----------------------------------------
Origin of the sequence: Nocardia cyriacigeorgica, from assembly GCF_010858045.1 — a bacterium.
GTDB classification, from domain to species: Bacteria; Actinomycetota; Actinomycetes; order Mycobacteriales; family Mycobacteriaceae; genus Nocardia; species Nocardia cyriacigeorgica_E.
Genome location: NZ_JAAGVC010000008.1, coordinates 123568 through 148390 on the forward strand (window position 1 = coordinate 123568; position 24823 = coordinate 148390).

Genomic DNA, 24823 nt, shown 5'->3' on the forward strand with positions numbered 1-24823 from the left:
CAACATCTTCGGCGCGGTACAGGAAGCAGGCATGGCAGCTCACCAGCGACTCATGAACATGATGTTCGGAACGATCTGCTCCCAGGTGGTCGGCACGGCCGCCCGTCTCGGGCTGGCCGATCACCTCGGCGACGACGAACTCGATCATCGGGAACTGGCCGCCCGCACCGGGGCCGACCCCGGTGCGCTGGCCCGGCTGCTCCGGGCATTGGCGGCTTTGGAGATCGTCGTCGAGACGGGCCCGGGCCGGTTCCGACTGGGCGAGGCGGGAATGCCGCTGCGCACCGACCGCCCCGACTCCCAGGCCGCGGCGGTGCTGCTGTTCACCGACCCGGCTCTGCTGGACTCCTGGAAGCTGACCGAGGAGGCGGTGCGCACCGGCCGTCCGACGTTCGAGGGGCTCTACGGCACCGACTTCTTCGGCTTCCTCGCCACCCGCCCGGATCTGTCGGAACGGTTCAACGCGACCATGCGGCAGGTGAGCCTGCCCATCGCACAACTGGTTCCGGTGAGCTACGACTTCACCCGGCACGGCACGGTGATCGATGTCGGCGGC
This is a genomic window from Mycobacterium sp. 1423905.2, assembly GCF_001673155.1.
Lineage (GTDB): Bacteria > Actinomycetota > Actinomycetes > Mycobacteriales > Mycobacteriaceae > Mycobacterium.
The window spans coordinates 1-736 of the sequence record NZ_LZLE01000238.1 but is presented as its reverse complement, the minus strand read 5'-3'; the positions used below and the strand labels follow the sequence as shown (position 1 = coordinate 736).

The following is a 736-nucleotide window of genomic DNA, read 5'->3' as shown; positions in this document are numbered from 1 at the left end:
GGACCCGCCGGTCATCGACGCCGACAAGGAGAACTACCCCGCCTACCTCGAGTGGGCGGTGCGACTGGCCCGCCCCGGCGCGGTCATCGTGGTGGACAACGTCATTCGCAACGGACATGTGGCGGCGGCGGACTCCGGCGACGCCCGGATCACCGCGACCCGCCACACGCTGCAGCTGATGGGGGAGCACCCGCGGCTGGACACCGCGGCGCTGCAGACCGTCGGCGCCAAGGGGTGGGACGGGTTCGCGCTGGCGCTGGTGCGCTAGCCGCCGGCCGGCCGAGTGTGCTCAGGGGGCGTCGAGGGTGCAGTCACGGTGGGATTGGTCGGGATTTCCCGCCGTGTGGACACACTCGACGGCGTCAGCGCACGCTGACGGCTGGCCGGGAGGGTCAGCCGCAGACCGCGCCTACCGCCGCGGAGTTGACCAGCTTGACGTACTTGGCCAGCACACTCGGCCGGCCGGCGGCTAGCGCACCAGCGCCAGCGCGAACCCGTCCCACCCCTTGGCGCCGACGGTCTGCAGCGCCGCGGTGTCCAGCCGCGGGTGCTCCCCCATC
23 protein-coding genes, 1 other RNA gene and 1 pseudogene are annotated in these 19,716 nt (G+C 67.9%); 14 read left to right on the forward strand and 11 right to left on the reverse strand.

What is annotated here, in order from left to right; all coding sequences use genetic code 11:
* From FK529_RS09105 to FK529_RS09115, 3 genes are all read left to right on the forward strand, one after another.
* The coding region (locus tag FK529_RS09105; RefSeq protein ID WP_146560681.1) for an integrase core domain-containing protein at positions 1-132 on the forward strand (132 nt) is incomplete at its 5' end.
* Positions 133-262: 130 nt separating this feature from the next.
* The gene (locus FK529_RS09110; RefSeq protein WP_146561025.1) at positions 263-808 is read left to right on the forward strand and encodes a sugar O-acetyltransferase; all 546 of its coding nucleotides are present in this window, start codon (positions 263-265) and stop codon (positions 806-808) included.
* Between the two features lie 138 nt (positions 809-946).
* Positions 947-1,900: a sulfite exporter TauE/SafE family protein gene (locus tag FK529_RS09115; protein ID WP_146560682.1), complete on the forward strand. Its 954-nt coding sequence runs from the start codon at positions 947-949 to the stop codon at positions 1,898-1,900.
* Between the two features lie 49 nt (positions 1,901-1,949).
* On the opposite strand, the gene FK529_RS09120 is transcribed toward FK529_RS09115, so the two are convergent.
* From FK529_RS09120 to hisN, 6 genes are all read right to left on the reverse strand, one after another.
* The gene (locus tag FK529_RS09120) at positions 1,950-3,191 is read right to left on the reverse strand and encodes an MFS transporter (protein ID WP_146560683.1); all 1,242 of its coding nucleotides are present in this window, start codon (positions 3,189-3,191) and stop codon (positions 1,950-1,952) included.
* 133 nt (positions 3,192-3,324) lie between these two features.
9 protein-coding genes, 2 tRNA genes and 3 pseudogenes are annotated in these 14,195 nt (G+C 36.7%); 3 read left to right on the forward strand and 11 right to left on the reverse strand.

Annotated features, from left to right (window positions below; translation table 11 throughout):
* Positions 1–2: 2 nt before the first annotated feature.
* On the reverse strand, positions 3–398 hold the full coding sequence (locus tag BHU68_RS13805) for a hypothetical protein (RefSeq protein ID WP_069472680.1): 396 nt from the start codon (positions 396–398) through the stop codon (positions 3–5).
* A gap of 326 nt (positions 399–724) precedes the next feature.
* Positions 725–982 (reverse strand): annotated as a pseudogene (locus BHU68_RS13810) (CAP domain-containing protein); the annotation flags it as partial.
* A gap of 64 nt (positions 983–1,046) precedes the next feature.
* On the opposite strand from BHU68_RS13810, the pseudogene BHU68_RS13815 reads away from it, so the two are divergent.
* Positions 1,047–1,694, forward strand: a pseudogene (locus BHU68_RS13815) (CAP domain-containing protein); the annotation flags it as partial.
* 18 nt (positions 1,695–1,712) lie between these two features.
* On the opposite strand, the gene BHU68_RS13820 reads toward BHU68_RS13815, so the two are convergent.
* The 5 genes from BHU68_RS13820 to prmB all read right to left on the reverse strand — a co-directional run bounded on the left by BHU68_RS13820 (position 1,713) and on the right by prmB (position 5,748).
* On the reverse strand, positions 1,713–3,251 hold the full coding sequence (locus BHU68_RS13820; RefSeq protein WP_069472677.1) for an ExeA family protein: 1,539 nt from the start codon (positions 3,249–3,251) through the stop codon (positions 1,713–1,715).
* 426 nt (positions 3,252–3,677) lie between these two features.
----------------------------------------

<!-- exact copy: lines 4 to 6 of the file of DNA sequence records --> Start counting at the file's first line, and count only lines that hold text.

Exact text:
Genomic DNA, 24823 nt, shown 5'->3' on the forward strand with positions numbered 1-24823 from the left:
CAACATCTTCGGCGCGGTACAGGAAGCAGGCATGGCAGCTCACCAGCGACTCATGAACATGATGTTCGGAACGATCTGCTCCCAGGTGGTCGGCACGGCCGCCCGTCTCGGGCTGGCCGATCACCTCGGCGACGACGAACTCGATCATCGGGAACTGGCCGCCCGCACCGGGGCCGACCCCGGTGCGCTGGCCCGGCTGCTCCGGGCATTGGCGGCTTTGGAGATCGTCGTCGAGACGGGCCCGGGCCGGTTCCGACTGGGCGAGGCGGGAATGCCGCTGCGCACCGACCGCCCCGACTCCCAGGCCGCGGCGGTGCTGCTGTTCACCGACCCGGCTCTGCTGGACTCCTGGAAGCTGACCGAGGAGGCGGTGCGCACCGGCCGTCCGACGTTCGAGGGGCTCTACGGCACCGACTTCTTCGGCTTCCTCGCCACCCGCCCGGATCTGTCGGAACGGTTCAACGCGACCATGCGGCAGGTGAGCCTGCCCATCGCACAACTGGTTCCGGTGAGCTACGACTTCACCCGGCACGGCACGGTGATCGATGTCGGCGGC
This is a genomic window from Mycobacterium sp. 1423905.2, assembly GCF_001673155.1.